Computer Animation grad Jeff Unay, known for his groundbreaking work on films like King Kong and Avatar, is an award-winning visual effects artist turned cinematographer who, next month, will be inducted into Full Sail’s Seventh Annual Hall of Fame.
As we described in a previous feature, Jeff’s professional career (which now spans more than 14 years) kicked off with a position at Raven Software in Madison, Wisconsin, where he worked on the popular first-person shooter game Quake 4. After that he moved to Berkeley, California’s Tippet Studio (Hellboy, Catwoman), and then to New Zealand’s Weta Digital, where he worked as a Facial Team Lead (King Kong, Avatar), and finally to the Seattle-based Valve Corporation, where he’s worked on a variety of games as well as on the critically lauded documentary Free to Play. Most recently, he’s taken a leave of absence at Valve to work on an independent project – Greywater, a feature-length nonfiction film supported by the Sundance Institute and the Tribeca Film Institute.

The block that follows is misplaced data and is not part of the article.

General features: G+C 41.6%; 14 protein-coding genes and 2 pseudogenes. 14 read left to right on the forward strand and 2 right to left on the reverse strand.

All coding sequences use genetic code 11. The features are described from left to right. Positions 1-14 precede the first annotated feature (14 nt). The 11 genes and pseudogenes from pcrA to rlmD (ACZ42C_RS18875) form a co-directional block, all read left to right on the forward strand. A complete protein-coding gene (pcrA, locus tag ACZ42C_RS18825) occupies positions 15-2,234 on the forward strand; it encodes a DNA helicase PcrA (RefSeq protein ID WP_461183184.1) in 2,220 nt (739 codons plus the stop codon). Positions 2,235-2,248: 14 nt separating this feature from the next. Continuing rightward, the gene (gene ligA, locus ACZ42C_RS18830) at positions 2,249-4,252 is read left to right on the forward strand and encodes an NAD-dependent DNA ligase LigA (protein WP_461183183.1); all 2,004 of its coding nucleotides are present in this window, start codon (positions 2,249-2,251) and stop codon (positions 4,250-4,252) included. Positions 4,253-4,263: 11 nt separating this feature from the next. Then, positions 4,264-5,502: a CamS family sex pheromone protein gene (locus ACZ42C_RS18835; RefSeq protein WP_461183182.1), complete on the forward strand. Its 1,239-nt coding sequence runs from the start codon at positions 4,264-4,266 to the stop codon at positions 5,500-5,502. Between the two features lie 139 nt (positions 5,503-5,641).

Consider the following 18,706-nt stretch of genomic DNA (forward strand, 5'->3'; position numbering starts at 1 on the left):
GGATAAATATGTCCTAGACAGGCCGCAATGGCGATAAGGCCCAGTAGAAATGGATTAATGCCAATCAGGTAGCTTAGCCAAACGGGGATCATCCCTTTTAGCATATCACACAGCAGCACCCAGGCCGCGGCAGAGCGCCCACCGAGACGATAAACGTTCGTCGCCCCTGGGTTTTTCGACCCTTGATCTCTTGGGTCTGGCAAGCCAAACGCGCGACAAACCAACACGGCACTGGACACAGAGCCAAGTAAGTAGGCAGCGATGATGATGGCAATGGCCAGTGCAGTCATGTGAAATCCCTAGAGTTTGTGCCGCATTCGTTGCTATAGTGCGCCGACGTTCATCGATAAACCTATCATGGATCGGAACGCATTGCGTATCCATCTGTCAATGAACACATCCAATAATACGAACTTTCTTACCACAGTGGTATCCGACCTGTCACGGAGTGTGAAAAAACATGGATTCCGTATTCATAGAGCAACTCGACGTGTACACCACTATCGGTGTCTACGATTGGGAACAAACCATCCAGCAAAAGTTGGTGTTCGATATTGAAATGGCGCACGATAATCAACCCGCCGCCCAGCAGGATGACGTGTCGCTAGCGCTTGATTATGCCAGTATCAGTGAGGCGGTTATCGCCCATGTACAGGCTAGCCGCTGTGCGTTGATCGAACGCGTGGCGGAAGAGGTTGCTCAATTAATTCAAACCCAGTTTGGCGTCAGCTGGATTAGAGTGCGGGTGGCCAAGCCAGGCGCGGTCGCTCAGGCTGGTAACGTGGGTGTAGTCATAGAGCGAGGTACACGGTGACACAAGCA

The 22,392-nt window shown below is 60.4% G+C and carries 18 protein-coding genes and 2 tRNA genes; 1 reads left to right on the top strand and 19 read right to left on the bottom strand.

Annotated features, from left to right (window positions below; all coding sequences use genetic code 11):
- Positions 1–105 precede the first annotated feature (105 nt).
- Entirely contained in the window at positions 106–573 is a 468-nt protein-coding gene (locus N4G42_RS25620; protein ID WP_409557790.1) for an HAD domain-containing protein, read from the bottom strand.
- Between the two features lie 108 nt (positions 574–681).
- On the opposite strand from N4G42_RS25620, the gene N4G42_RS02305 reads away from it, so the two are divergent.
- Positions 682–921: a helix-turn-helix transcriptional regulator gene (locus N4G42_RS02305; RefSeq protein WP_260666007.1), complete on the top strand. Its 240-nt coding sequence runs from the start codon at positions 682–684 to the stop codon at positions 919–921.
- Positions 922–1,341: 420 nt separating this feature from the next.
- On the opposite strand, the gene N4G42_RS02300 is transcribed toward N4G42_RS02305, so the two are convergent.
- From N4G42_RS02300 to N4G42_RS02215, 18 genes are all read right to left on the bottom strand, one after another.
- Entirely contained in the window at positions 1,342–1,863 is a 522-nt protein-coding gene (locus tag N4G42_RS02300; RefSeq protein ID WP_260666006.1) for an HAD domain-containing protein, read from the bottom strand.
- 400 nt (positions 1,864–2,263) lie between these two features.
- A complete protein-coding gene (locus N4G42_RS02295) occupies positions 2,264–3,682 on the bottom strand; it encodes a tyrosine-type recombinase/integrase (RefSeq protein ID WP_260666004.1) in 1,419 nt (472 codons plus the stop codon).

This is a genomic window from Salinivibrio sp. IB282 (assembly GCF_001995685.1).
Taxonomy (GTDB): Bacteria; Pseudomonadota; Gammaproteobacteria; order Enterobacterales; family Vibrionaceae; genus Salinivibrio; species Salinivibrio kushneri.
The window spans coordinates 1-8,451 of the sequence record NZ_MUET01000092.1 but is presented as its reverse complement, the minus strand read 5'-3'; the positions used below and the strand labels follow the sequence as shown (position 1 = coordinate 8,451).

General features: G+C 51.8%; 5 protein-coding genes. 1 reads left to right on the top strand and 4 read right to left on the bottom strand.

Listed straightforwardly, with no context, it’s a portfolio worthy of at least a good deal of respect by his industry peers. Zoom in on the details, however, on the little in-between moments that never make it into credit lists, and you’ll see an individual whose persevering creativity and strategic innovation are worthy of admiration by artists of any medium.
The real journey started not in Madison, but in the modest, rural town of Ethel, Louisiana. His family members worked in the medical field, and his friends were into agriculture and other traditional pursuits – and so Jeff, an artist from moment he first grasped a crayon, got used to being the one who did things just a little differently. In high school, even the football coaches noticed this creativity, and they asked him to create banners for the team and murals to line the walls of the school.